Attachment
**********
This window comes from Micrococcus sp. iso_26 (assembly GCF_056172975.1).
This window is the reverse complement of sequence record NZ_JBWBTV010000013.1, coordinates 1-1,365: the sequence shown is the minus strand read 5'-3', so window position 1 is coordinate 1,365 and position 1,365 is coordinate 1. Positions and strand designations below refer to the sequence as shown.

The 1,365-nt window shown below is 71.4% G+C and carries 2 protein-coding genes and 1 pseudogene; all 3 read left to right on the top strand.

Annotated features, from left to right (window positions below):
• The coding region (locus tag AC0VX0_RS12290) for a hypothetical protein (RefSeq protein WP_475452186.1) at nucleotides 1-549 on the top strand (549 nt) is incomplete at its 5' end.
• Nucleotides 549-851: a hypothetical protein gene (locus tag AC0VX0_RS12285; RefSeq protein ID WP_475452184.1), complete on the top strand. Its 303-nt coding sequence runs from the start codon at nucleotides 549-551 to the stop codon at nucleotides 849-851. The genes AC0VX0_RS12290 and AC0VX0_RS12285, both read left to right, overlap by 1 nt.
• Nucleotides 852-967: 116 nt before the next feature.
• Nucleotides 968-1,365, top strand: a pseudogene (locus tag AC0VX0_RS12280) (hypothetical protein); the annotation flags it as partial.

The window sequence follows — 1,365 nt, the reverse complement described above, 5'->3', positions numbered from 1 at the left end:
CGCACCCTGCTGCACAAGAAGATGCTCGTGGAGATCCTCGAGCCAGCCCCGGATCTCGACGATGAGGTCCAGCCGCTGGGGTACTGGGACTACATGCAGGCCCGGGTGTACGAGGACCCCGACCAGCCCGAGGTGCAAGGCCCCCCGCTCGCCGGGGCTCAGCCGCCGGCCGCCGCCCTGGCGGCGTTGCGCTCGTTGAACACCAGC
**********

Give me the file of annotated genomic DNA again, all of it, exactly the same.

This window comes from Micrococcus sp. iso_26 (assembly GCF_056172975.1).
This window is the reverse complement of sequence record NZ_JBWBTV010000013.1, coordinates 1-1,365: the sequence shown is the minus strand read 5'-3', so window position 1 is coordinate 1,365 and position 1,365 is coordinate 1. Positions and strand designations below refer to the sequence as shown.

The 1,365-nt window shown below is 71.4% G+C and carries 2 protein-coding genes and 1 pseudogene; all 3 read left to right on the top strand.

Annotated features, from left to right (window positions below):
• The coding region (locus tag AC0VX0_RS12290) for a hypothetical protein (RefSeq protein WP_475452186.1) at nucleotides 1-549 on the top strand (549 nt) is incomplete at its 5' end.
• Nucleotides 549-851: a hypothetical protein gene (locus tag AC0VX0_RS12285; RefSeq protein ID WP_475452184.1), complete on the top strand. Its 303-nt coding sequence runs from the start codon at nucleotides 549-551 to the stop codon at nucleotides 849-851. The genes AC0VX0_RS12290 and AC0VX0_RS12285, both read left to right, overlap by 1 nt.
• Nucleotides 852-967: 116 nt before the next feature.
• Nucleotides 968-1,365, top strand: a pseudogene (locus tag AC0VX0_RS12280) (hypothetical protein); the annotation flags it as partial.

The window sequence follows — 1,365 nt, the reverse complement described above, 5'->3', positions numbered from 1 at the left end:
CGCACCCTGCTGCACAAGAAGATGCTCGTGGAGATCCTCGAGCCAGCCCCGGATCTCGACGATGAGGTCCAGCCGCTGGGGTACTGGGACTACATGCAGGCCCGGGTGTACGAGGACCCCGACCAGCCCGAGGTGCAAGGCCCCCCGCTCGCCGGGGCTCAGCCGCCGGCCGCCGCCCTGGCGGCGTTGCGCTCGTTGAACACCAGC